A Her-Story of the World

This past Wednesday, August 26 marked the 49th annual Women’s Equality Day, commemorating the 1920 adoption of the Nineteenth Amendment, which prohibits governments from denying citizens the right to vote on the basis of sex. The passage of this historic legislation was one of many topics covered in Georgina Wells’ ’04 Women in History class, which was offered as part of the first ever Open Grace Summer program. 

Each week, Ms. Wells met with her class to discuss prominent women in politics, science, literature, sports and the arts, including Queen Lili’uokalani of Hawaii, Marie Curie, Maya Angelou, Billie Jean King and Frida Kahlo, among others, as well as the many unsung figures in women’s history. Short video clips and digital exhibitions kicked off lively discussions, and students were invited to suggest themes of particular interest to them, helping to drive the direction of the course.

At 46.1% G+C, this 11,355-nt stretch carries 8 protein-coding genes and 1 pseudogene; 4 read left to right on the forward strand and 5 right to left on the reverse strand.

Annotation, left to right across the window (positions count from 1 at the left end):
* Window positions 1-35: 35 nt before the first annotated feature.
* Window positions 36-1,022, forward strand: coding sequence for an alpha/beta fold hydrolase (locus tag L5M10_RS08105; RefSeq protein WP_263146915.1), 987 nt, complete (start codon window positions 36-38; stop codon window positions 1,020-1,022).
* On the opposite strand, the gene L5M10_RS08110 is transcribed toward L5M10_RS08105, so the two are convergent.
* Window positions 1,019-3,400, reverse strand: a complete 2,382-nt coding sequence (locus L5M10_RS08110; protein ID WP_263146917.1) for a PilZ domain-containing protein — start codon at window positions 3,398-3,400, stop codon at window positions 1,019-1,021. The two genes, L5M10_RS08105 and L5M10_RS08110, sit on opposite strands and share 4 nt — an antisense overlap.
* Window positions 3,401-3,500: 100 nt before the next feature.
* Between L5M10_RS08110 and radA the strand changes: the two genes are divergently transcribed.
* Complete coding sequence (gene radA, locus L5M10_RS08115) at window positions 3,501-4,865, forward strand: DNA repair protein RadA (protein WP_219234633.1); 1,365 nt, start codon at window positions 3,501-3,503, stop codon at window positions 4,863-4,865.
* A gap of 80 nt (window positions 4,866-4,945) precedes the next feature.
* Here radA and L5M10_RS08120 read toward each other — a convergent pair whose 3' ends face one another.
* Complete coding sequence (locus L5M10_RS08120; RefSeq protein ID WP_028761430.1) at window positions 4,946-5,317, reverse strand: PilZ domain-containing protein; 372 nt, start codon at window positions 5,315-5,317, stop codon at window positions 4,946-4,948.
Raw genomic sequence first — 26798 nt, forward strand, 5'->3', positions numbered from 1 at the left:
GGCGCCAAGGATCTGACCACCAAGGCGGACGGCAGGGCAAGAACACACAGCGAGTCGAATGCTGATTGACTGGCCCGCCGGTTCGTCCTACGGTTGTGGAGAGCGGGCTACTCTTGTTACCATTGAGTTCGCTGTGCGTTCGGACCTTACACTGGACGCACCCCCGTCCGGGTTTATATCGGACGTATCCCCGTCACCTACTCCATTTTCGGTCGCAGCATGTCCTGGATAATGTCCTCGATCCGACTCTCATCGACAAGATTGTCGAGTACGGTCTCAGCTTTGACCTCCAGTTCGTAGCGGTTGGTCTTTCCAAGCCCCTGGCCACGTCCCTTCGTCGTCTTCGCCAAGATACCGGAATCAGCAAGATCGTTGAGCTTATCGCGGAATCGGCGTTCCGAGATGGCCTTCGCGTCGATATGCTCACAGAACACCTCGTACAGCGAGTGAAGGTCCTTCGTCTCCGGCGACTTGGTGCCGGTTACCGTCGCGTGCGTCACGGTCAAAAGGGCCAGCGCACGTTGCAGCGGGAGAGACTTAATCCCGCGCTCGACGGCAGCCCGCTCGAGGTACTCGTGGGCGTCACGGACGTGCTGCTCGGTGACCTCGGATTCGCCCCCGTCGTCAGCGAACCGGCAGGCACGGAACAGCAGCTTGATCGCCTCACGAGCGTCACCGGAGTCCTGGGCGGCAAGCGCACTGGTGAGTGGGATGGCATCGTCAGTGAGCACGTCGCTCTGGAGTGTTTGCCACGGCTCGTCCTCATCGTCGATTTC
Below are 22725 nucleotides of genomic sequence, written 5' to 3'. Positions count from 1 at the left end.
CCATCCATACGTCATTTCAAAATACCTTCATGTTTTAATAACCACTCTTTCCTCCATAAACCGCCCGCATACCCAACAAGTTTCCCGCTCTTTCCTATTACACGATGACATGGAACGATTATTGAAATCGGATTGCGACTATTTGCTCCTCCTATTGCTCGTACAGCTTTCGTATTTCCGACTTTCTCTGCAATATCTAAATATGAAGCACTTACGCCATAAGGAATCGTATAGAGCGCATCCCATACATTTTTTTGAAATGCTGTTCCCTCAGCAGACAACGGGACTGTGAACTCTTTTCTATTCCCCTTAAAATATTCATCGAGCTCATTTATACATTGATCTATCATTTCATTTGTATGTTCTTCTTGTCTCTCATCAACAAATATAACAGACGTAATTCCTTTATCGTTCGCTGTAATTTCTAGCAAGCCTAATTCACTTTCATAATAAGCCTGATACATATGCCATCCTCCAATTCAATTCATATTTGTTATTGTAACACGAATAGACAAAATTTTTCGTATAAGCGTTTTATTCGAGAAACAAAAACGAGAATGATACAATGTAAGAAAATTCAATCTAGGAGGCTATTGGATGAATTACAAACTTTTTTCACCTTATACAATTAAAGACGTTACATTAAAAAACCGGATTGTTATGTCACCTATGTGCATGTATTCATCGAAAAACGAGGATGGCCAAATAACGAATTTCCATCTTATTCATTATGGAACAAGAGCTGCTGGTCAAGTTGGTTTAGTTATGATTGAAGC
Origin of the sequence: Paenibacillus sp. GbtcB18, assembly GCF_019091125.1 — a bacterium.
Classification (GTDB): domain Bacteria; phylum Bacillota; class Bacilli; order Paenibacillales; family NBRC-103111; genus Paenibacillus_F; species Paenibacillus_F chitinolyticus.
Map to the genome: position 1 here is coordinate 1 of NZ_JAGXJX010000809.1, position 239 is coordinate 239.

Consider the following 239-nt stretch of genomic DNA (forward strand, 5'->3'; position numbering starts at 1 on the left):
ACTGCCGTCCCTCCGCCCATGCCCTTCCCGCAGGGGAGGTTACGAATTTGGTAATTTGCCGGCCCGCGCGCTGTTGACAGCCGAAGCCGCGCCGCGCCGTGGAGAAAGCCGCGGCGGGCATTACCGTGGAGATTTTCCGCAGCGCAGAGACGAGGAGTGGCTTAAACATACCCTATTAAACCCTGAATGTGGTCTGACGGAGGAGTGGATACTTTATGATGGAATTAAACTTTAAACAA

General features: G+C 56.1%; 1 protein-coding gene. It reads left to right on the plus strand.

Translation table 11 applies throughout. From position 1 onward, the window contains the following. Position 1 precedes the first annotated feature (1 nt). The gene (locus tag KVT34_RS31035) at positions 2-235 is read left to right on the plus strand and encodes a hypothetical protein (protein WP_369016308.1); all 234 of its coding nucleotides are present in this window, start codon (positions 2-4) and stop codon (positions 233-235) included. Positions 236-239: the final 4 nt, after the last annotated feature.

Queen Liliʻuokalani of the Hawaiian Kingdom

When deciding what to teach this summer, the choice was an obvious one for Ms. Wells, a seasoned history teacher. “I wanted to offer this class because of the passion I see every year in my students to learn about women’s contributions to the history I teach,” she noted. 

Women in Science, Technology, Engineering and Mathematics

Ms. Wells also spoke with her students about intersectionality and examined the inherent relationship between women’s liberation and racial justice, acknowledging that the 1920 legislation, and those who fought to see it ratified, failed to recognize Black women. Ms. Wells pointed out, “Middle schoolers are quite attuned to who and what usually gets centered in the narratives, and they don’t want to be confined to that, just as I do not want to confine them to it. To that end, I also made sure to choose a diverse range of women for us to focus on this summer.”

Shirley Chisholm, first Black woman elected to the United States Congress

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